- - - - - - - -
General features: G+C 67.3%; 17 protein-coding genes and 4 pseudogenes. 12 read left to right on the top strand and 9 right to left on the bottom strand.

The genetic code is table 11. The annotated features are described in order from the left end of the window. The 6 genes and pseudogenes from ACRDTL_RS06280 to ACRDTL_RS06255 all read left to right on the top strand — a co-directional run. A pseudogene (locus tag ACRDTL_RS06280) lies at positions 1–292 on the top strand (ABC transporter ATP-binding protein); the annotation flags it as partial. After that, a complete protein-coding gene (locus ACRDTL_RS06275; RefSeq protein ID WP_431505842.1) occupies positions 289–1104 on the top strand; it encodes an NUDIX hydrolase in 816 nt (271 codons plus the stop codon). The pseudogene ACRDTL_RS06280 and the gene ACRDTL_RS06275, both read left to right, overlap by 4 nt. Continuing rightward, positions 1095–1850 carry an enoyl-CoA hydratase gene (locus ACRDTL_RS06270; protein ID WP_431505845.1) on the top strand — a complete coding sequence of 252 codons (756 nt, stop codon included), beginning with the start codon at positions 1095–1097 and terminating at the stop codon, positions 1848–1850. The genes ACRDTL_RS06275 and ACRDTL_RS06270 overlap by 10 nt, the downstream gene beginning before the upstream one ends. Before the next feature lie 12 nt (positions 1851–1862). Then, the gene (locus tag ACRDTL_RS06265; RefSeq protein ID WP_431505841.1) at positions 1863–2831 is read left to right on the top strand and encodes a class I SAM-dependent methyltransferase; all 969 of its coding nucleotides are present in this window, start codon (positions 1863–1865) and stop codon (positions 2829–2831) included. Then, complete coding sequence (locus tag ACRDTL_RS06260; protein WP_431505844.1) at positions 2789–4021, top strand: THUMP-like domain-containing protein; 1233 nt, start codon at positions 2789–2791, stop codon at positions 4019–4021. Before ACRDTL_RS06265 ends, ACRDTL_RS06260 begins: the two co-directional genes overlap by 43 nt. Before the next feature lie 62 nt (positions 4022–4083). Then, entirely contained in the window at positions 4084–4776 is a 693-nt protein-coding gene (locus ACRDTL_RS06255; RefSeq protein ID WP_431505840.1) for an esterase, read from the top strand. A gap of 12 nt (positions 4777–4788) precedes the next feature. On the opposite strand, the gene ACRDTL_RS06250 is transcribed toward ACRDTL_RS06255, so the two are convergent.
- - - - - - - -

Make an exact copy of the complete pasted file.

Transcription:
General features: G+C 67.3%; 17 protein-coding genes and 4 pseudogenes. 12 read left to right on the top strand and 9 right to left on the bottom strand.

The genetic code is table 11. The annotated features are described in order from the left end of the window. The 6 genes and pseudogenes from ACRDTL_RS06280 to ACRDTL_RS06255 all read left to right on the top strand — a co-directional run. A pseudogene (locus tag ACRDTL_RS06280) lies at positions 1–292 on the top strand (ABC transporter ATP-binding protein); the annotation flags it as partial. After that, a complete protein-coding gene (locus ACRDTL_RS06275; RefSeq protein ID WP_431505842.1) occupies positions 289–1104 on the top strand; it encodes an NUDIX hydrolase in 816 nt (271 codons plus the stop codon). The pseudogene ACRDTL_RS06280 and the gene ACRDTL_RS06275, both read left to right, overlap by 4 nt. Continuing rightward, positions 1095–1850 carry an enoyl-CoA hydratase gene (locus ACRDTL_RS06270; protein ID WP_431505845.1) on the top strand — a complete coding sequence of 252 codons (756 nt, stop codon included), beginning with the start codon at positions 1095–1097 and terminating at the stop codon, positions 1848–1850. The genes ACRDTL_RS06275 and ACRDTL_RS06270 overlap by 10 nt, the downstream gene beginning before the upstream one ends. Before the next feature lie 12 nt (positions 1851–1862). Then, the gene (locus tag ACRDTL_RS06265; RefSeq protein ID WP_431505841.1) at positions 1863–2831 is read left to right on the top strand and encodes a class I SAM-dependent methyltransferase; all 969 of its coding nucleotides are present in this window, start codon (positions 1863–1865) and stop codon (positions 2829–2831) included. Then, complete coding sequence (locus tag ACRDTL_RS06260; protein WP_431505844.1) at positions 2789–4021, top strand: THUMP-like domain-containing protein; 1233 nt, start codon at positions 2789–2791, stop codon at positions 4019–4021. Before ACRDTL_RS06265 ends, ACRDTL_RS06260 begins: the two co-directional genes overlap by 43 nt. Before the next feature lie 62 nt (positions 4022–4083). Then, entirely contained in the window at positions 4084–4776 is a 693-nt protein-coding gene (locus ACRDTL_RS06255; RefSeq protein ID WP_431505840.1) for an esterase, read from the top strand. A gap of 12 nt (positions 4777–4788) precedes the next feature. On the opposite strand, the gene ACRDTL_RS06250 is transcribed toward ACRDTL_RS06255, so the two are convergent.